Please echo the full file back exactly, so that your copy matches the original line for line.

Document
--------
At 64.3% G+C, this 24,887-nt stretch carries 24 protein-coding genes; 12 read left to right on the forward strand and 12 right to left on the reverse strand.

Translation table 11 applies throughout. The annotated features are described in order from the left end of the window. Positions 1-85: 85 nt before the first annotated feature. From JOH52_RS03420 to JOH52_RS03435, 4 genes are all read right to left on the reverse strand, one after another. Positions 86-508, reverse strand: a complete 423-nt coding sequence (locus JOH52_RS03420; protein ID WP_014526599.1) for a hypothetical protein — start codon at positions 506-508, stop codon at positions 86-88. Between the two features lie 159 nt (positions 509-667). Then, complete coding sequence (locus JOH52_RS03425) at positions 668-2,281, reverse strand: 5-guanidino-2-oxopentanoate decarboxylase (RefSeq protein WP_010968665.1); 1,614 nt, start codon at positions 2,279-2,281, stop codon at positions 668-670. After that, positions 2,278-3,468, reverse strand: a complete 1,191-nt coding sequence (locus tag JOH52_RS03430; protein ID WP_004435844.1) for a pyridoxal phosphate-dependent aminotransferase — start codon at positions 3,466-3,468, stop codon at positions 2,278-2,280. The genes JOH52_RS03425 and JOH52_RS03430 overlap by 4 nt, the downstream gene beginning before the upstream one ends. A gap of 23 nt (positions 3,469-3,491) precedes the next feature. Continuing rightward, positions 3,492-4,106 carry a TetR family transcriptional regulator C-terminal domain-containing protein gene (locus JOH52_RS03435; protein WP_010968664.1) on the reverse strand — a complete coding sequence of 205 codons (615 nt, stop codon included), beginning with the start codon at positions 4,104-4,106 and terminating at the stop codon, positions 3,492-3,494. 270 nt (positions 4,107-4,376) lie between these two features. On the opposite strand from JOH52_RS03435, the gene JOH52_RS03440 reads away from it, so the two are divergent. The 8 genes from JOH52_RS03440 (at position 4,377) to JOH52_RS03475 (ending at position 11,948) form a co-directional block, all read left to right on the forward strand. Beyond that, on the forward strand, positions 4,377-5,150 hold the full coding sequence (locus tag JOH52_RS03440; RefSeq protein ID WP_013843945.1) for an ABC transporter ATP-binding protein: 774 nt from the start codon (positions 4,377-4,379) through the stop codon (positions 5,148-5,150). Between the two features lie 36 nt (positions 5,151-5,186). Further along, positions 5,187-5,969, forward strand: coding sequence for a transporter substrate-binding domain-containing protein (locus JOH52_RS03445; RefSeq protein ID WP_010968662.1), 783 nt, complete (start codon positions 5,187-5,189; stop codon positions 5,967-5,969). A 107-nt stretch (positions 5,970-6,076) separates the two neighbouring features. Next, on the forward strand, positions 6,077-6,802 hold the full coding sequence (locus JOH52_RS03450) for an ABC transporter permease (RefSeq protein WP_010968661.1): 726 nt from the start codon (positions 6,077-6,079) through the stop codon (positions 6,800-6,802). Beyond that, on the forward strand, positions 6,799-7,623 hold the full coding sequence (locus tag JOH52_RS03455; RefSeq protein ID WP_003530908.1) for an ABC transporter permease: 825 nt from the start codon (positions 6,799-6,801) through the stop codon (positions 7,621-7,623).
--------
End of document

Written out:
At 64.3% G+C, this 24,887-nt stretch carries 24 protein-coding genes; 12 read left to right on the forward strand and 12 right to left on the reverse strand.

Translation table 11 applies throughout. The annotated features are described in order from the left end of the window. Positions 1-85: 85 nt before the first annotated feature. From JOH52_RS03420 to JOH52_RS03435, 4 genes are all read right to left on the reverse strand, one after another. Positions 86-508, reverse strand: a complete 423-nt coding sequence (locus JOH52_RS03420; protein ID WP_014526599.1) for a hypothetical protein — start codon at positions 506-508, stop codon at positions 86-88. Between the two features lie 159 nt (positions 509-667). Then, complete coding sequence (locus JOH52_RS03425) at positions 668-2,281, reverse strand: 5-guanidino-2-oxopentanoate decarboxylase (RefSeq protein WP_010968665.1); 1,614 nt, start codon at positions 2,279-2,281, stop codon at positions 668-670. After that, positions 2,278-3,468, reverse strand: a complete 1,191-nt coding sequence (locus tag JOH52_RS03430; protein ID WP_004435844.1) for a pyridoxal phosphate-dependent aminotransferase — start codon at positions 3,466-3,468, stop codon at positions 2,278-2,280. The genes JOH52_RS03425 and JOH52_RS03430 overlap by 4 nt, the downstream gene beginning before the upstream one ends. A gap of 23 nt (positions 3,469-3,491) precedes the next feature. Continuing rightward, positions 3,492-4,106 carry a TetR family transcriptional regulator C-terminal domain-containing protein gene (locus JOH52_RS03435; protein WP_010968664.1) on the reverse strand — a complete coding sequence of 205 codons (615 nt, stop codon included), beginning with the start codon at positions 4,104-4,106 and terminating at the stop codon, positions 3,492-3,494. 270 nt (positions 4,107-4,376) lie between these two features. On the opposite strand from JOH52_RS03435, the gene JOH52_RS03440 reads away from it, so the two are divergent. The 8 genes from JOH52_RS03440 (at position 4,377) to JOH52_RS03475 (ending at position 11,948) form a co-directional block, all read left to right on the forward strand. Beyond that, on the forward strand, positions 4,377-5,150 hold the full coding sequence (locus tag JOH52_RS03440; RefSeq protein ID WP_013843945.1) for an ABC transporter ATP-binding protein: 774 nt from the start codon (positions 4,377-4,379) through the stop codon (positions 5,148-5,150). Between the two features lie 36 nt (positions 5,151-5,186). Further along, positions 5,187-5,969, forward strand: coding sequence for a transporter substrate-binding domain-containing protein (locus JOH52_RS03445; RefSeq protein ID WP_010968662.1), 783 nt, complete (start codon positions 5,187-5,189; stop codon positions 5,967-5,969). A 107-nt stretch (positions 5,970-6,076) separates the two neighbouring features. Next, on the forward strand, positions 6,077-6,802 hold the full coding sequence (locus JOH52_RS03450) for an ABC transporter permease (RefSeq protein WP_010968661.1): 726 nt from the start codon (positions 6,077-6,079) through the stop codon (positions 6,800-6,802). Beyond that, on the forward strand, positions 6,799-7,623 hold the full coding sequence (locus tag JOH52_RS03455; RefSeq protein ID WP_003530908.1) for an ABC transporter permease: 825 nt from the start codon (positions 6,799-6,801) through the stop codon (positions 7,621-7,623).